Microwave-assisted liquefaction of wood with polyhydric alcohols and its application in preparation of polyurethane (PU) foams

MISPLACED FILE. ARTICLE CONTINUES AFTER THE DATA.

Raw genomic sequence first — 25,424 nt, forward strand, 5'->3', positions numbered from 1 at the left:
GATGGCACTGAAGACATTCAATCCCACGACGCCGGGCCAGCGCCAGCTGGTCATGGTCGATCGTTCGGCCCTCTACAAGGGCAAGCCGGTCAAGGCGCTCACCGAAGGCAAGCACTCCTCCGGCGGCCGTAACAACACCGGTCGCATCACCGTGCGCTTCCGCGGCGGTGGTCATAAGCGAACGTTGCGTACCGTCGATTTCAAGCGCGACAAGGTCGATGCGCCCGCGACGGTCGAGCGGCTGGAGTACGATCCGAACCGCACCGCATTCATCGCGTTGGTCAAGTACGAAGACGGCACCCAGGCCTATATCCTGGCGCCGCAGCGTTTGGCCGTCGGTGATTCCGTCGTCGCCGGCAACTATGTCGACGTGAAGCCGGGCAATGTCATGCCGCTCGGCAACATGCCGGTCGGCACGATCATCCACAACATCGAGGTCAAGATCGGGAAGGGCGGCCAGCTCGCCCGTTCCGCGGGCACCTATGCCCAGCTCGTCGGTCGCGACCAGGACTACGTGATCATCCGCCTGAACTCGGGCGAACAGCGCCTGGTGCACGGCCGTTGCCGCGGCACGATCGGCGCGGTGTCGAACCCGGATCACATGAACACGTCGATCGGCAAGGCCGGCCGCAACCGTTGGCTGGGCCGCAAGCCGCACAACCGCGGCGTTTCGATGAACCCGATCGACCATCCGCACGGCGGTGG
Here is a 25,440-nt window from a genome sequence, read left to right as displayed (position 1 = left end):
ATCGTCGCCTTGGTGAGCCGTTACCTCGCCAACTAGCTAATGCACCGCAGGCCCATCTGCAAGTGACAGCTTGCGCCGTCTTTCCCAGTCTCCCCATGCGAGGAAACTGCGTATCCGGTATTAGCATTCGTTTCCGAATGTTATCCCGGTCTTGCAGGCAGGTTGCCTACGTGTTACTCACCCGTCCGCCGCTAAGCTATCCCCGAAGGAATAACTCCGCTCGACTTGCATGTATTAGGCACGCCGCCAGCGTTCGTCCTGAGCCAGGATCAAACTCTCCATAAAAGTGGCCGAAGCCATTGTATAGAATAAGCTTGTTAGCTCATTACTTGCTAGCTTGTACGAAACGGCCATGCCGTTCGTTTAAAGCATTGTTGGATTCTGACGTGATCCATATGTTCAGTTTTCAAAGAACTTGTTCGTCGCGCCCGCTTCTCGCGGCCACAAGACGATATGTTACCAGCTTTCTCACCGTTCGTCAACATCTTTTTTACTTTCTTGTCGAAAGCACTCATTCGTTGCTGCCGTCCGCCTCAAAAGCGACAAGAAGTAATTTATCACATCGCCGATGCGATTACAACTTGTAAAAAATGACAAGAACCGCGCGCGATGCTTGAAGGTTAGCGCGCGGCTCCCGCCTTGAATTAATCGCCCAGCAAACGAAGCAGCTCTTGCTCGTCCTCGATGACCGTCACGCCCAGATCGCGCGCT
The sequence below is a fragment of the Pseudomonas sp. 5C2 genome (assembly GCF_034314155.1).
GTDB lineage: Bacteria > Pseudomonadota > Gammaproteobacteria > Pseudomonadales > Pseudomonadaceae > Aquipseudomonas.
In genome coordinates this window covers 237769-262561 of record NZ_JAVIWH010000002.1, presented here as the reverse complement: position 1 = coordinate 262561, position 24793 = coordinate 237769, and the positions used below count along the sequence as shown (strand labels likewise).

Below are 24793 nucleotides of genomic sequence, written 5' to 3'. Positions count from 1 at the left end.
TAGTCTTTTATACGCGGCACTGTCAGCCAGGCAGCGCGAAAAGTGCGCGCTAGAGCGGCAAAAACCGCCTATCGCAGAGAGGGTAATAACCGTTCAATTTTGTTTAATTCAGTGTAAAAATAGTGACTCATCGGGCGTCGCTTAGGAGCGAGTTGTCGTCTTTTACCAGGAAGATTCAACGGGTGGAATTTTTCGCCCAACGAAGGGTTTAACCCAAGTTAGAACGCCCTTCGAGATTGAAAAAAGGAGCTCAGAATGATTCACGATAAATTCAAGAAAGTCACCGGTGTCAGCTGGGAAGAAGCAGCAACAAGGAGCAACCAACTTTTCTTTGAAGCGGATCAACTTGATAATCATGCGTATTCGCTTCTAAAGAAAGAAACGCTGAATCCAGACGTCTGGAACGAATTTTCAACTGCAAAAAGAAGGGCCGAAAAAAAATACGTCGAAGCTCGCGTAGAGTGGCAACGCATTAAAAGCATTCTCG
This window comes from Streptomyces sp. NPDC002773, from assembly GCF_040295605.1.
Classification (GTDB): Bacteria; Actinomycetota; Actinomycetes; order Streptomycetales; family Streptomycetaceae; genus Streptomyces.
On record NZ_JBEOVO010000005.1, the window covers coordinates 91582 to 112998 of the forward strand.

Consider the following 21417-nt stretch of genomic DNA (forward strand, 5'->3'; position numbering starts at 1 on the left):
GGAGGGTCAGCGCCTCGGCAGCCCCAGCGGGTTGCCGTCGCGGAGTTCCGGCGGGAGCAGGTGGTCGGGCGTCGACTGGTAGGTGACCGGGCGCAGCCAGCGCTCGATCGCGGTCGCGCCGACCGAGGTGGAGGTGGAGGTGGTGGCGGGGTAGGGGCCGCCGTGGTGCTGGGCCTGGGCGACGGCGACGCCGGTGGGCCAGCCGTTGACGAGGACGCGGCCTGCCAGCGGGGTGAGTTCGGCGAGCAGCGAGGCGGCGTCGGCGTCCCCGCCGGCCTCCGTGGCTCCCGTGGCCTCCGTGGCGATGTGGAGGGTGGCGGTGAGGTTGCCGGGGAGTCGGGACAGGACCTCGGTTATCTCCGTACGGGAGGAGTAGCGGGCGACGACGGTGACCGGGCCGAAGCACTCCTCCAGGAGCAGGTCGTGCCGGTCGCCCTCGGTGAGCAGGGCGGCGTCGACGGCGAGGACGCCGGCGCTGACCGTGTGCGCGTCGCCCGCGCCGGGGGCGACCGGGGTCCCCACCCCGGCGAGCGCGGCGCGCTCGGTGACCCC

Microwave radiation was used as the heating source in southern pine wood liquefaction with PEG/glycerin binary solvent. It was found that microwave heating was more efficient than conventional oil bath heating for wood liquefaction. The wood residue content of the H2SO4 catalyzed liquefied wood dropped to zero within 5 min with microwave heating. The resulting liquefied wood polyols have suitable hydroxyl values for the preparation of rigid PU foams. Both the compressive strength and apparent modulus of the liquefied-wood-based PU foams increased as the isocyanate index increased from 80 to 120. The foams from H3PO4 catalyzed polyols had lower densities than those from H2SO4 and the petroleum-based controls. They also showed lower strength and modulus than those from H2SO4. Liquefied-wood-based PU foams generally have lower compressive strength and apparent modulus than the petroleumbased controls. However, they showed better restorability from deformation than the petroleum-based controls.